War Is Not the Answer
In his column last Friday, Chris Talamo '11 ("This War is the Answer," Nov. 20) made some interesting points about the worthiness of the War on Terrorism, concluding that "The world is much better off for America's actions no matter how belligerent." Ultimately, however, I couldn't possibly disagree more. The War on Terrorism has been a failure of both policy and spirit, giving the terrorists exactly what they wanted and significantly weakening our national security.
Terrorism is, fundamentally, a tool for the weak, as University of California, Los Angeles doctoral candidate Max Abrahms has argued. As a method of achieving specific policy concessions (for the sake of argument and sanity, we'll dispense with the absurd notion that terrorists are irrational, foaming-at-the-mouth lunatics who "hate us for our freedom" and assume that they are rational actors with a political agenda), it is spectacularly ineffective, dangerous and prone to backfiring. Terrorists only resort to terrorism because they lack the coercive military force to achieve their objectives through conventional means. Thus, at its very core, fighting a war to eliminate the use of a desperate tactic by weak and marginalized groups is doomed to both failure and the sort of meandering lack of focus that has plagued our foreign policy efforts since 2001. It would have been just and proper to fight a "War to depose the Taliban and disrupt terrorist activities in Northeastern Afghanistan," but we never could be bothered to pin ourselves down to such a clear and logical mission, and instead gallivanted into Iraq to continue to our crusade against "terror," which at some point mysteriously expanded to include tyrannical dictators with no ties to terrorist organizations. The result has been a veritable worst-case scenario for our national security. The situation in Afghanistan and Northern Pakistan has, if anything, worsened since our intervention, leaving President Obama with no good options in the region. Iraq was an unmitigated disaster with an enormous price tag that contributed to our shocking economic decline and soaring national debt. Perhaps worst of all, the Bush administration allowed its dogmatic anti-terror zeal to strain our precious alliances and relationships, leaving us more alone in the world to stew in our catastrophes than we've been since before the Second World War.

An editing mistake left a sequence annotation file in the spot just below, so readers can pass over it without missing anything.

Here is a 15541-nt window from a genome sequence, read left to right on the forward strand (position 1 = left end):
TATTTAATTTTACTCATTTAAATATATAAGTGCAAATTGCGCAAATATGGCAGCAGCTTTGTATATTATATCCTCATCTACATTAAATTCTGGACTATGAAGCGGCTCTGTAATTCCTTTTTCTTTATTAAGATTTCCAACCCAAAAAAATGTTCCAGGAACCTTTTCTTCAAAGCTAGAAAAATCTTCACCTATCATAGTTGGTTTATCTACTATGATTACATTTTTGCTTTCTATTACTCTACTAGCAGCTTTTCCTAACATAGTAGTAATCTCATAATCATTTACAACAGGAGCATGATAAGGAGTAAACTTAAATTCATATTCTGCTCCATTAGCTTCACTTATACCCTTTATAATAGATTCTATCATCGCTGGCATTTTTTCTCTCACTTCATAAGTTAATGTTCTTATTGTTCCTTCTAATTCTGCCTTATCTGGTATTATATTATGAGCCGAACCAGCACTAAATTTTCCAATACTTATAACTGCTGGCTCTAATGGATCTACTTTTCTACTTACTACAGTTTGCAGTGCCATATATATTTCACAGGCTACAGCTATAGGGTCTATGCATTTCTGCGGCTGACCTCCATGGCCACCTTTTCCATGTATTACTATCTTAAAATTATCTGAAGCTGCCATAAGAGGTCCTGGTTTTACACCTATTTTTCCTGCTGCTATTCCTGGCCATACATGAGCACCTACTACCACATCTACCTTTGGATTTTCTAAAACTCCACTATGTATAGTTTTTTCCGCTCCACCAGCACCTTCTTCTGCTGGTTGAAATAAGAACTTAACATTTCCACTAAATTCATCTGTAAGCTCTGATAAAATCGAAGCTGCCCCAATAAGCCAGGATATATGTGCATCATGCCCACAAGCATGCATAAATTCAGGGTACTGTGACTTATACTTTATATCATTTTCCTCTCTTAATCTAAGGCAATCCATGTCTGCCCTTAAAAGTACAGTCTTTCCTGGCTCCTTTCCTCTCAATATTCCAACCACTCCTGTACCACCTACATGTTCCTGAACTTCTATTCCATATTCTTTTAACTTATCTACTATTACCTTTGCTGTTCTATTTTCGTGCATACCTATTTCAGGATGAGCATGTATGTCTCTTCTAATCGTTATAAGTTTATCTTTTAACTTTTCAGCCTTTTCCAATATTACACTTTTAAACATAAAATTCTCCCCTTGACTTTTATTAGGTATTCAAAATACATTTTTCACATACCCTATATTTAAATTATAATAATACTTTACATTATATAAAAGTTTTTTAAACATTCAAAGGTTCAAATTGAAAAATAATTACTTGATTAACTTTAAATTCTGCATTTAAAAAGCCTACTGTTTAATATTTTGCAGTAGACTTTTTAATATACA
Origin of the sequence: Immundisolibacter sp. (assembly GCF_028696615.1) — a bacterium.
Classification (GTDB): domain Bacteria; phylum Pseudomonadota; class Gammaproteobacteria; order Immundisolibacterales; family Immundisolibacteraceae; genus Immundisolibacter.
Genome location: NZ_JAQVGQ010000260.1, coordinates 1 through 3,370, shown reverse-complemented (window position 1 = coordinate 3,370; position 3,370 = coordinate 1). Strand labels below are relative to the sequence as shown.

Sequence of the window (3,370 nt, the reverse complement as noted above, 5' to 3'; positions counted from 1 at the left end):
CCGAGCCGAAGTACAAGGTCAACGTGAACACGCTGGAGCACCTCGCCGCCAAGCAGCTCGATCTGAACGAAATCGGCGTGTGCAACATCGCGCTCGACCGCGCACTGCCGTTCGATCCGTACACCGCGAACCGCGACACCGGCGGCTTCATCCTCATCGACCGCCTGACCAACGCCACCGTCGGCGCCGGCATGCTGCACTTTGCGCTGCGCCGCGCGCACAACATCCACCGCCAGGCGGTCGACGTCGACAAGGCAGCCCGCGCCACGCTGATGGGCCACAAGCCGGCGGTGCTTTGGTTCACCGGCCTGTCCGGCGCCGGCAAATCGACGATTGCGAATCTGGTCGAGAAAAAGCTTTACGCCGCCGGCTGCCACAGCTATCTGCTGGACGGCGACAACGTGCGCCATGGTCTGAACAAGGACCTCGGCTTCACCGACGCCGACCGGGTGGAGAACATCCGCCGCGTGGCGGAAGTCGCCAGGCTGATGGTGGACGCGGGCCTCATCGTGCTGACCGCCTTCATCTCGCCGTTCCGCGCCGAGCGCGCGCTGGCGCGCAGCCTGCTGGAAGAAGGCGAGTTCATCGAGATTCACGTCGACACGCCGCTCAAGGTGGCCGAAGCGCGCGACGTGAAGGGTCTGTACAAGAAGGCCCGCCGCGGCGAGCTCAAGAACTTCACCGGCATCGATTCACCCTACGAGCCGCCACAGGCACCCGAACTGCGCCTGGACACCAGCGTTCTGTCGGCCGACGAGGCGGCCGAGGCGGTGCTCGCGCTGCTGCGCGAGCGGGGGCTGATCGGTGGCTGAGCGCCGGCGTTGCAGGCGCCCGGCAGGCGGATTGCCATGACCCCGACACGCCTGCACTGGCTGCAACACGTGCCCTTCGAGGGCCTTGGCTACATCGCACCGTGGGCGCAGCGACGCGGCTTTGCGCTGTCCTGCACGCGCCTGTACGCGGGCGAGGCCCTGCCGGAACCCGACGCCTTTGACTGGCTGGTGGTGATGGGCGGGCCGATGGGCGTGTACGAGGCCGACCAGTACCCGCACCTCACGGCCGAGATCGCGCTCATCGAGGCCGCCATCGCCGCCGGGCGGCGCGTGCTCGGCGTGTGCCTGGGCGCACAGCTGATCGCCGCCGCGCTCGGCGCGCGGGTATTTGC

Looking back on this terrible sequence of events, I can't help but feel that Osama bin Laden baited us into giving him exactly what he wanted. The United States emerged from the Cold War as the most secure nation in the world's history. We were so dominant and so trusted by the world's other great powers that only a combination of prolonged economic decline, stagnation of Cold War alliances leading to foreign balances against us and irrational, fear-based policy could ever hope to undermine our national security, and with one attack, Al Qaeda achieved all three.
You see, herein lies the truly insidious side of what the 9/11 hijackers did to this country. We have elevated these weak, pathetic terrorists through our rhetoric and the politics of fear into omnipotent, shadowy, scheming bogeymen, capable of bringing us down at any moment without constant vigilance. We have elevated what is the quintessential David vs. Goliath (if David were deaf, dumb, blind and crippled and Goliath were on steroids) skirmish into an existential struggle for the future of American values.
This is absolutely ridiculous. We need to stop giving these people more power over our hearts, minds and policy than they deserve. Yes, 9/11 was an awful tragedy, a day that will truly live in infamy but six times as many people died in 2001 due to lack of health insurance. Roughly as many Americans have died from slipping in bathtubs this decade as have died from foreign terrorist attacks on U.S. soil. We are both safe and secure, and Al Qaeda can never in their wildest dreams hope to change that. The true way to win a war on terrorism is stop being afraid to stop our irrational fears from being baited and contributing to our decline as a great power.
Of course, Americans, having experienced so few attacks on our soil, are uniquely unqualified to deal with such tragedies. That's why it was always a mistake to try to make this a War on Terrorism. We can win a war against the Taliban and Al Qaeda in Afghanistan, but we can't win a war on the use of fear. The struggle is tearing us apart.